Tag Archives: Brian Burton

Happy 2014 – Some Albums to Look Forward To

2 Jan

2014

After finishing 2013 with a list of top sings from the past year, The Music Court is ringing in 2014 with a few album previews for exciting new albums to be released in the coming months. Will these albums feature songs that appear on the top 10 songs of 2014 list? I can’t think that far in advance! Before we swing back into new band profiles and other new, rich content, let’s check out three albums on the platter of melodies for the new year. We start with a duo of accomplished musicians who will look to pin their respective ability against the dreaded sophomore album slump.

Broken Bells

Broken Bells, the Indie rock side-project of Shins leadman James Mercer and multifarious producer/musician Danger Mouse (Brian Burton), is coming off an uber-successful eponymous release back in 2010. After the Disco, the much-awaited second release from the duo, has already received some serious buzz from music lovers (The Music Court wrote about the first single from the album – “Holding on For Life” – back in November). The album is a bit spacier and implements elements of disco (Mercer’s airy vocal helps for this). Will it be a second revelation for the band or spell an end to the project? Check out for yourself on February 4th

High Hopes

This is Bruce Springsteen’s 18th studio album. Yes, 18. The Boss will never stop working, and he clearly has high hopes for this unprecedented release. Unprecedented, you say? This is the heartland rocker from Jersey’s first studio album composed entirely of covers, unreleased material, or reimagined versions of past songs. For other musicians this may be considered the beginning of the end, but for Springsteen it is a celebration. Tom Morello joins Springsteen on eight out of the 12 tracks, and late saxophonist Clarence Clemons (the big man) and organist Danny Federici (Phantom Dan) appear on two tracks. If you haven’t already gotten a copy of the leaked album it comes out for real on January 14. 

Fanfarlo

Fanfarlo has had a dear spot in my musical heart since the release of its debut album in 2009. The London-based band that defies all genre defining (the band describes its sound as Space Opera meets Spaghetti Western, so do with that what you will) features a plethora of rich instrumentation and potent vocals. Not band for a quartet of multi-instrumentalists. The band’s last release was a concept EP that explored the past, present, and future of humanity. Let’s Go Extinct comes out on February 10.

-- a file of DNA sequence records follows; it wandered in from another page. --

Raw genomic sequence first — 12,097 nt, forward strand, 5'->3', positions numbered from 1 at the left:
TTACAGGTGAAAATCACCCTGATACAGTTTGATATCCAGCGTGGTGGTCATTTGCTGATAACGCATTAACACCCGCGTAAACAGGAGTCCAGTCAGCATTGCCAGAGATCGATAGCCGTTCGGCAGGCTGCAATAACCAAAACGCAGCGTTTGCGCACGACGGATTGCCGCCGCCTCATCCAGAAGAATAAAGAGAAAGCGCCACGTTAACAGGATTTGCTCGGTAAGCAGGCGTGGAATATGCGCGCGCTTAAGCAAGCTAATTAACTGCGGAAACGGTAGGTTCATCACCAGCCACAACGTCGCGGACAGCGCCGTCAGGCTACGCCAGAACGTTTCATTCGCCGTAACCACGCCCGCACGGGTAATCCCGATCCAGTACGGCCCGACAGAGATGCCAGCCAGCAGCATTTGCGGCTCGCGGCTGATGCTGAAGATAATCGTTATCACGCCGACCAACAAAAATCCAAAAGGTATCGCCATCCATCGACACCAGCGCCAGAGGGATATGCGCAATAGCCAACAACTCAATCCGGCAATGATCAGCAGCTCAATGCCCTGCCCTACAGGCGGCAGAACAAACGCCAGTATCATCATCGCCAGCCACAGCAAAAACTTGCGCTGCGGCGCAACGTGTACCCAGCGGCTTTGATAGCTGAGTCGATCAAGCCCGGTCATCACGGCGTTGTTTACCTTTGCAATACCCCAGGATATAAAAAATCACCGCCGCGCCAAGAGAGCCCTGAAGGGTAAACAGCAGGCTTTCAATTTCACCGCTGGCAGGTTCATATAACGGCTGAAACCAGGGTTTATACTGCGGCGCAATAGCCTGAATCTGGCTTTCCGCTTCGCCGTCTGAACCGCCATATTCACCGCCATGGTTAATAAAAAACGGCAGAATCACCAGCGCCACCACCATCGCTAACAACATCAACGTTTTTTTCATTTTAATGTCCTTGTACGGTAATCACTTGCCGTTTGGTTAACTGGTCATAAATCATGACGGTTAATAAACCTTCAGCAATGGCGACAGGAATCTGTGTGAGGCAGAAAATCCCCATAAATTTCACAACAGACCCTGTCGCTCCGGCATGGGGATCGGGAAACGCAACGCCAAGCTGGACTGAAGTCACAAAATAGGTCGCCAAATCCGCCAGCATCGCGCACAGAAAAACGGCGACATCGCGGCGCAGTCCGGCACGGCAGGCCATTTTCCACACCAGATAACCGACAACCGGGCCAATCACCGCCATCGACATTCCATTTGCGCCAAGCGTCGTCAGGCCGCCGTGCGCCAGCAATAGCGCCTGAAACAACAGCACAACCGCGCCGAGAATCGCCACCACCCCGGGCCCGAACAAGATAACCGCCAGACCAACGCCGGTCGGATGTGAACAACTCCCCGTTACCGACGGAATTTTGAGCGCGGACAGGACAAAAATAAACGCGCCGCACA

Holding on For Life After the Disco

28 Nov

Broken Bells

When James Mercer (of the Shins) and Brian Burton (Danger Mouse) first collaborated in 2010, the duo created a fresh, Indie album under the moniker Broken Bells. The album not only saw huge commercial success, but also it depicted the seamless collaboration between acoustic and electronic sounds. “The High Road,” the first single off of the band’s debut, is a quintessential example of the “melodic” and “experimental” sounds the band produces. Here is a live version of “The High Road” for your eager ears.

Flash forward to 2013 and the dangerous shins are at again with the release of a new single, “Holding On for Life,” which will appear on their new album After the Disco in early January, 2014. In what I presume will be an early album of the year candidate, After the Disco, if “Holding on For Life” is any indication, will feature a more natural amalgamation of the complementary styles of Mercer and Burton. Listeners can look forward to an even more comprehensive mixture of sound. Let’s listen to the first single.

If the cover of the album and trippy opening suggests anything, it is that we have slipped the surly bonds of Earth and entered into some psychedelic, Van Gogh-like space dreamscape. And, in typical Broken Bells fashion, the music suits the scenery. Mercer’s skilled vocal is carried by a strummed acoustic that sits over spacey electronics and segmented percussion. At 50 seconds, though, Broken Bells transforms into the disco. In what we English nerds can best term allegorical, Broken Bells turns into the Bee Gees, and it is bloody awesome. It is short, but the call-back is skillful. It’s an excellent single from a band that just continues to prove its creativity in what often is a dry musical landscape

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